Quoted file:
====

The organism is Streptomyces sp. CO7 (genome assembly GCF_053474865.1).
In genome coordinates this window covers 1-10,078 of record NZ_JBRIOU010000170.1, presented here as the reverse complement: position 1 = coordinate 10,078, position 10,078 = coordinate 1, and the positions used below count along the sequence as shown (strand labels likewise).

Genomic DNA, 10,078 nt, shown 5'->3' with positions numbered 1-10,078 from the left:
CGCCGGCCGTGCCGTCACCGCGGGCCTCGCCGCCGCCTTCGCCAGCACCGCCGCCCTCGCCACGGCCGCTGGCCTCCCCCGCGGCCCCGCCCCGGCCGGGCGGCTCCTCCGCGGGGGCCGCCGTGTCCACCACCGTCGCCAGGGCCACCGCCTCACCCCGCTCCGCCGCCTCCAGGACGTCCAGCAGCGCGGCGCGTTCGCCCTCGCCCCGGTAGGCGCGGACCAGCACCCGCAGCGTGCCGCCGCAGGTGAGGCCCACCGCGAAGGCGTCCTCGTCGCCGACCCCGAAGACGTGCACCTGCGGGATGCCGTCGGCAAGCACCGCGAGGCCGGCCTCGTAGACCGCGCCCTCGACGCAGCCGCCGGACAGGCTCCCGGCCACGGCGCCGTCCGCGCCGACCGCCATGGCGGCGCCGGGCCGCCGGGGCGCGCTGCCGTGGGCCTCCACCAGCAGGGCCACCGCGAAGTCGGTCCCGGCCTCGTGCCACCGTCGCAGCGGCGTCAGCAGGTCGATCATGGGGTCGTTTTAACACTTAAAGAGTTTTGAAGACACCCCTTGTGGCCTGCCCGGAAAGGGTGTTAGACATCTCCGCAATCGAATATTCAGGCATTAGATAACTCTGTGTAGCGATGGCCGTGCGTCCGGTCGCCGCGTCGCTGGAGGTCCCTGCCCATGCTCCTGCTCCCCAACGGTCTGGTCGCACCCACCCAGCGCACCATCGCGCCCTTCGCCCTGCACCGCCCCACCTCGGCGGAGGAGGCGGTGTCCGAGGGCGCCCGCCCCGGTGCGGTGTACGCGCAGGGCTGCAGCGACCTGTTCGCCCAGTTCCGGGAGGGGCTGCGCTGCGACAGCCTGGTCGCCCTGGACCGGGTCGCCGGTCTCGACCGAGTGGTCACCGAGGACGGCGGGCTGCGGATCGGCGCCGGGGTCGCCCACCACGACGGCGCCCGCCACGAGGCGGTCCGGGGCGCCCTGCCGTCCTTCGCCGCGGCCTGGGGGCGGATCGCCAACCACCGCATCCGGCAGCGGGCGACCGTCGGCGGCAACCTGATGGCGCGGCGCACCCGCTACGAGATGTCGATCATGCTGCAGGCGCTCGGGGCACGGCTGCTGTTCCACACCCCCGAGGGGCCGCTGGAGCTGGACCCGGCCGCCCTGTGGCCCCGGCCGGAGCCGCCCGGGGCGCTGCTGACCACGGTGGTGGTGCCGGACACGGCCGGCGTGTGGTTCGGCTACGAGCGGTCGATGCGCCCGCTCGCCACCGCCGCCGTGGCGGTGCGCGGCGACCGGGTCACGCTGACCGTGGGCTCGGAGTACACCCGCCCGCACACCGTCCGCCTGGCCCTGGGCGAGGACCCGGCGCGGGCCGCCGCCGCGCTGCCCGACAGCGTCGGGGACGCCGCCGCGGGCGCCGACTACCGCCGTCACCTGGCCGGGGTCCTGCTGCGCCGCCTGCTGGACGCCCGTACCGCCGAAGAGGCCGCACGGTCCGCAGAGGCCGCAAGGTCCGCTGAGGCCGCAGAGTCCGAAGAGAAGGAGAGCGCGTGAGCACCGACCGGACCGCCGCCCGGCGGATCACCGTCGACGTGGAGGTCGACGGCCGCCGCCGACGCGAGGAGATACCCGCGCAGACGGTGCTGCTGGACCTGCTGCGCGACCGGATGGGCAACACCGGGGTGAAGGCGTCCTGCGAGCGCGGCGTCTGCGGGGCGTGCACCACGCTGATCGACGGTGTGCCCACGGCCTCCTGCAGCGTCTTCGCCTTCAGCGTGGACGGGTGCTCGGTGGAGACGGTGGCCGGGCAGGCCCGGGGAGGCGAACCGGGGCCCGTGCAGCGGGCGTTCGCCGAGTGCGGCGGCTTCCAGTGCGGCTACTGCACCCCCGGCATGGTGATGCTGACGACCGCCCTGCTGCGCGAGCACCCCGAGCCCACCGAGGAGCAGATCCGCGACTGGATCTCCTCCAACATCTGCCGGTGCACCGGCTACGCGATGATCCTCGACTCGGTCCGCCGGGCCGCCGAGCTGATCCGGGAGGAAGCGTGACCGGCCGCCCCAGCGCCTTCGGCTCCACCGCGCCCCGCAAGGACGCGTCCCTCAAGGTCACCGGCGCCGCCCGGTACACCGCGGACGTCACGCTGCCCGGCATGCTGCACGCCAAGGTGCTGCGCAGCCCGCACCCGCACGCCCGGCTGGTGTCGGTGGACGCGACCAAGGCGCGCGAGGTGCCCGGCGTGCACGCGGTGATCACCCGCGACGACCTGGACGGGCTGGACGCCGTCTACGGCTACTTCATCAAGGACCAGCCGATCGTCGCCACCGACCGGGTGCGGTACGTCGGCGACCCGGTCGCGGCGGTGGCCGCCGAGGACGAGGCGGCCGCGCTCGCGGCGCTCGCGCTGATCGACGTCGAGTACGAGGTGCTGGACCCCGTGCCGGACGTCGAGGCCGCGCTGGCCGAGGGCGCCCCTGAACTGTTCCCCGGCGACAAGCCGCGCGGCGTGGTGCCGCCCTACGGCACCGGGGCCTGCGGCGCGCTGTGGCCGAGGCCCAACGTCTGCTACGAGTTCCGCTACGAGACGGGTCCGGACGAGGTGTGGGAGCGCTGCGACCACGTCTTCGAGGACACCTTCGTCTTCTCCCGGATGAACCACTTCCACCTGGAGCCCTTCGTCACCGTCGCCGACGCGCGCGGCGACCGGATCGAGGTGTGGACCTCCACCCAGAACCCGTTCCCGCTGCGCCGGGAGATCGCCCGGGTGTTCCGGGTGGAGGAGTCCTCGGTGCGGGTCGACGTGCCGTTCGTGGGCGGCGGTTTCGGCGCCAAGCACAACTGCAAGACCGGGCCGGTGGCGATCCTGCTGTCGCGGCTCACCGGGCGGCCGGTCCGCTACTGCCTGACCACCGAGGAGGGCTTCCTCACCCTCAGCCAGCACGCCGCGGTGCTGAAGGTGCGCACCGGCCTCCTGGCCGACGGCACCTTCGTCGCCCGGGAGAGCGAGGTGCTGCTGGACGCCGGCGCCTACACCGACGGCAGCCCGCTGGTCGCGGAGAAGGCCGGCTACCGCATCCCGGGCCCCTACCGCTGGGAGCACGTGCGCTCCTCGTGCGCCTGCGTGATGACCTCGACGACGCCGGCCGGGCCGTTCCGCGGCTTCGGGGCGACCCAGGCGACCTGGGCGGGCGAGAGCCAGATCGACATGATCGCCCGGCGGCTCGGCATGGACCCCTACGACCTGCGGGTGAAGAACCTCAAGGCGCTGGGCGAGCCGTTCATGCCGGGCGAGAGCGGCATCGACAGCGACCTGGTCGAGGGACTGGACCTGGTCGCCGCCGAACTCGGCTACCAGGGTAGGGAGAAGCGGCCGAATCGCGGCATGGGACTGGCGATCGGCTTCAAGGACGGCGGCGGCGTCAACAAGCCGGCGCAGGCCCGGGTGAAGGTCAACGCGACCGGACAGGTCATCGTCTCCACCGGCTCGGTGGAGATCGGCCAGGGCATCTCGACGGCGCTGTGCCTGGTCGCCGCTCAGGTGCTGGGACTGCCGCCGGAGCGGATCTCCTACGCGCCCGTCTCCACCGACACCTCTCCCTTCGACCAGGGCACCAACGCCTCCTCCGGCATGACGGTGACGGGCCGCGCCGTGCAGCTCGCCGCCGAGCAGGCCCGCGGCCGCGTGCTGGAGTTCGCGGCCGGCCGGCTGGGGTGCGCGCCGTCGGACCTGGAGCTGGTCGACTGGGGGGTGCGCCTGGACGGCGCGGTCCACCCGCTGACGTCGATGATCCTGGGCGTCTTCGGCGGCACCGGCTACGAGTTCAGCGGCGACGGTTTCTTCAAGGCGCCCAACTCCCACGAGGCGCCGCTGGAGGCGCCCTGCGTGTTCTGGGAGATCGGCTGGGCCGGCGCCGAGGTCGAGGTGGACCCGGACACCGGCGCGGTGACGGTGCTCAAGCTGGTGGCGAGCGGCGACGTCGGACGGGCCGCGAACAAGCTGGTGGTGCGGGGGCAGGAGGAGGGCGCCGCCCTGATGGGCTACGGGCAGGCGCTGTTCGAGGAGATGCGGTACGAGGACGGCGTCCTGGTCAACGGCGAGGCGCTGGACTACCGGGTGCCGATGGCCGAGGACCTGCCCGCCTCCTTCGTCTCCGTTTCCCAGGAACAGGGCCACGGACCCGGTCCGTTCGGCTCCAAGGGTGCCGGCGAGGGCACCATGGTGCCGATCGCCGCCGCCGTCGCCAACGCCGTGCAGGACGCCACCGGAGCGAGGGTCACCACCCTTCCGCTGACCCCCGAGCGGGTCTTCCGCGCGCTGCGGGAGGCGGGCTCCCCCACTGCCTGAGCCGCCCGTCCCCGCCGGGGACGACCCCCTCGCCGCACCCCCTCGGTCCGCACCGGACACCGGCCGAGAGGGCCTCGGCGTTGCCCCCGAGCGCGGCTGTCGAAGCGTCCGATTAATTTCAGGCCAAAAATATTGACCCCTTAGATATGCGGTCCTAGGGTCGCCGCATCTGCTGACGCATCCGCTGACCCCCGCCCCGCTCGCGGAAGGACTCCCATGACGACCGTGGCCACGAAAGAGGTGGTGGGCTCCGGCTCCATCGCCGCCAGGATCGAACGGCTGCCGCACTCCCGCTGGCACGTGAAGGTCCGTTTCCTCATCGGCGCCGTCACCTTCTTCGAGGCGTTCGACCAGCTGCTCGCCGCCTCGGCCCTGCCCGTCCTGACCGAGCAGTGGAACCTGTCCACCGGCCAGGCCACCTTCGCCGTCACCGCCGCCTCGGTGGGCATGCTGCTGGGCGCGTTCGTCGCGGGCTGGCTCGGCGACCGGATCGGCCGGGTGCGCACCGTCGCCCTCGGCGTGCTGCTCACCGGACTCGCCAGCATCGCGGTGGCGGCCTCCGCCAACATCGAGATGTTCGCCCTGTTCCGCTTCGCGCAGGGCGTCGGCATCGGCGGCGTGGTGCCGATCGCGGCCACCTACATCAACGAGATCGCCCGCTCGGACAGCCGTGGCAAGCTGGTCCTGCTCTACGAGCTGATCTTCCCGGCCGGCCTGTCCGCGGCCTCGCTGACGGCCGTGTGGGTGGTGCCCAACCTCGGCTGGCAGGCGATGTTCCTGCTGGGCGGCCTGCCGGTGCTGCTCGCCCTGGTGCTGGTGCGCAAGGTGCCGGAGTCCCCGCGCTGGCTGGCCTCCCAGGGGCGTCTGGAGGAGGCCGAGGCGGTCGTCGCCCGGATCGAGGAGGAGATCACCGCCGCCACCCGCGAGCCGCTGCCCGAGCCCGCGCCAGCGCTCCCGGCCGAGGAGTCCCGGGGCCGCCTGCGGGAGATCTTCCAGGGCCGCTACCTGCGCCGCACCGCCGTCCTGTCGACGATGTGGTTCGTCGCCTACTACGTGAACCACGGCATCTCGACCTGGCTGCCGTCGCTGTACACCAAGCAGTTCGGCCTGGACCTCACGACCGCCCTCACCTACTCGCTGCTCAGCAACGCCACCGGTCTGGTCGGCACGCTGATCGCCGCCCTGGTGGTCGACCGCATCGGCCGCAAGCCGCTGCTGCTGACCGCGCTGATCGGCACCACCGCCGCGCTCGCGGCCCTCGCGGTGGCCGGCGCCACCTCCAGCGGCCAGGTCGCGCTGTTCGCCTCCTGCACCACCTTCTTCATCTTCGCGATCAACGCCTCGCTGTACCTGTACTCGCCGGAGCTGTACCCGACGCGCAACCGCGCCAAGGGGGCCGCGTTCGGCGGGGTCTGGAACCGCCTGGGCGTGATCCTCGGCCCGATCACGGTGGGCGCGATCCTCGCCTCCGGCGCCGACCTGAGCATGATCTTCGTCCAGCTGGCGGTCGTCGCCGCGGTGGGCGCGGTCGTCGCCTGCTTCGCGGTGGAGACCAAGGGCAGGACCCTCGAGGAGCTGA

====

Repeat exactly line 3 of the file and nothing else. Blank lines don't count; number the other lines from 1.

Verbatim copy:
Genomic DNA, 10,078 nt, shown 5'->3' with positions numbered 1-10,078 from the left: